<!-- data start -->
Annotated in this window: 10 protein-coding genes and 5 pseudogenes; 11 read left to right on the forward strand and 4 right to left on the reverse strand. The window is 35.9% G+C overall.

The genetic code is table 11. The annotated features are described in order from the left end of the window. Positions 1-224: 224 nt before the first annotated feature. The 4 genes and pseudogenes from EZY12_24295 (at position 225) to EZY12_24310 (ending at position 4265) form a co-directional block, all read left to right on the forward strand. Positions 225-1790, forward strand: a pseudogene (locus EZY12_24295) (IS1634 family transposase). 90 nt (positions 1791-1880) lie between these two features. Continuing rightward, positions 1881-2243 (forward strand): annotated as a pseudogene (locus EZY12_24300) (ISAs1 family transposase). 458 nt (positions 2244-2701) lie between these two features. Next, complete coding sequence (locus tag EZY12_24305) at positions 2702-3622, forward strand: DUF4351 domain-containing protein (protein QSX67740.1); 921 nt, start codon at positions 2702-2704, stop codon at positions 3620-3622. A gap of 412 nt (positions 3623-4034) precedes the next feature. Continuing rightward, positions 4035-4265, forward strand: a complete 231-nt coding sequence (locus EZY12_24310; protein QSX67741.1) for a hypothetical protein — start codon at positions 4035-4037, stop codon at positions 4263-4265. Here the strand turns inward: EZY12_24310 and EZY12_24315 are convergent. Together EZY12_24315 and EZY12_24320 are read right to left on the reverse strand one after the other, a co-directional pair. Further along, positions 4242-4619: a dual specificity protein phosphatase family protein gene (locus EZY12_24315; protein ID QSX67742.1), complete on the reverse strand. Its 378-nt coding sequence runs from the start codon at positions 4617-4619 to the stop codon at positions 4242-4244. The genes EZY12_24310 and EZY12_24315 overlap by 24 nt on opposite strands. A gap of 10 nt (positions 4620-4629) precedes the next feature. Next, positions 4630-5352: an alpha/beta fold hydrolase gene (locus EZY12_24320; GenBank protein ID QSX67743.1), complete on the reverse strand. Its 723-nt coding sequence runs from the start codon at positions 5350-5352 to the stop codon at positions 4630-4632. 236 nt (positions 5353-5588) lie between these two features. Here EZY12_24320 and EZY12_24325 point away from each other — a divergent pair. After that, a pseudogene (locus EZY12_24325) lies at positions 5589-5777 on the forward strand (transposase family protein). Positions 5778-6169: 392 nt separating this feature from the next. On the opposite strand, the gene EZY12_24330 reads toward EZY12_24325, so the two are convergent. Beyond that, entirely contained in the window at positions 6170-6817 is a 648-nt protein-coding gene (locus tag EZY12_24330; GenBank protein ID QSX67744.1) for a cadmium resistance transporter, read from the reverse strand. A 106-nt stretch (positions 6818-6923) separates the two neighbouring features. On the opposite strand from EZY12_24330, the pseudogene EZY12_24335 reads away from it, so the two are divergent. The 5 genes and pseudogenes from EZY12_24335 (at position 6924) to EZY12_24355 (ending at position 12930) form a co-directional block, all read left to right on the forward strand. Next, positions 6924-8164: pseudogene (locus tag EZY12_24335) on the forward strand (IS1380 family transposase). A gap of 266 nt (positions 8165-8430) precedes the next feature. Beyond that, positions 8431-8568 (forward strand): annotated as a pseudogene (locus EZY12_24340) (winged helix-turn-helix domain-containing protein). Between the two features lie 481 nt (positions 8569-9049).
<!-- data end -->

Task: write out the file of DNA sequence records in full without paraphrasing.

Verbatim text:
Annotated in this window: 10 protein-coding genes and 5 pseudogenes; 11 read left to right on the forward strand and 4 right to left on the reverse strand. The window is 35.9% G+C overall.

The genetic code is table 11. The annotated features are described in order from the left end of the window. Positions 1-224: 224 nt before the first annotated feature. The 4 genes and pseudogenes from EZY12_24295 (at position 225) to EZY12_24310 (ending at position 4265) form a co-directional block, all read left to right on the forward strand. Positions 225-1790, forward strand: a pseudogene (locus EZY12_24295) (IS1634 family transposase). 90 nt (positions 1791-1880) lie between these two features. Continuing rightward, positions 1881-2243 (forward strand): annotated as a pseudogene (locus EZY12_24300) (ISAs1 family transposase). 458 nt (positions 2244-2701) lie between these two features. Next, complete coding sequence (locus tag EZY12_24305) at positions 2702-3622, forward strand: DUF4351 domain-containing protein (protein QSX67740.1); 921 nt, start codon at positions 2702-2704, stop codon at positions 3620-3622. A gap of 412 nt (positions 3623-4034) precedes the next feature. Continuing rightward, positions 4035-4265, forward strand: a complete 231-nt coding sequence (locus EZY12_24310; protein QSX67741.1) for a hypothetical protein — start codon at positions 4035-4037, stop codon at positions 4263-4265. Here the strand turns inward: EZY12_24310 and EZY12_24315 are convergent. Together EZY12_24315 and EZY12_24320 are read right to left on the reverse strand one after the other, a co-directional pair. Further along, positions 4242-4619: a dual specificity protein phosphatase family protein gene (locus EZY12_24315; protein ID QSX67742.1), complete on the reverse strand. Its 378-nt coding sequence runs from the start codon at positions 4617-4619 to the stop codon at positions 4242-4244. The genes EZY12_24310 and EZY12_24315 overlap by 24 nt on opposite strands. A gap of 10 nt (positions 4620-4629) precedes the next feature. Next, positions 4630-5352: an alpha/beta fold hydrolase gene (locus EZY12_24320; GenBank protein ID QSX67743.1), complete on the reverse strand. Its 723-nt coding sequence runs from the start codon at positions 5350-5352 to the stop codon at positions 4630-4632. 236 nt (positions 5353-5588) lie between these two features. Here EZY12_24320 and EZY12_24325 point away from each other — a divergent pair. After that, a pseudogene (locus EZY12_24325) lies at positions 5589-5777 on the forward strand (transposase family protein). Positions 5778-6169: 392 nt separating this feature from the next. On the opposite strand, the gene EZY12_24330 reads toward EZY12_24325, so the two are convergent. Beyond that, entirely contained in the window at positions 6170-6817 is a 648-nt protein-coding gene (locus tag EZY12_24330; GenBank protein ID QSX67744.1) for a cadmium resistance transporter, read from the reverse strand. A 106-nt stretch (positions 6818-6923) separates the two neighbouring features. On the opposite strand from EZY12_24330, the pseudogene EZY12_24335 reads away from it, so the two are divergent. The 5 genes and pseudogenes from EZY12_24335 (at position 6924) to EZY12_24355 (ending at position 12930) form a co-directional block, all read left to right on the forward strand. Next, positions 6924-8164: pseudogene (locus tag EZY12_24335) on the forward strand (IS1380 family transposase). A gap of 266 nt (positions 8165-8430) precedes the next feature. Beyond that, positions 8431-8568 (forward strand): annotated as a pseudogene (locus EZY12_24340) (winged helix-turn-helix domain-containing protein). Between the two features lie 481 nt (positions 8569-9049).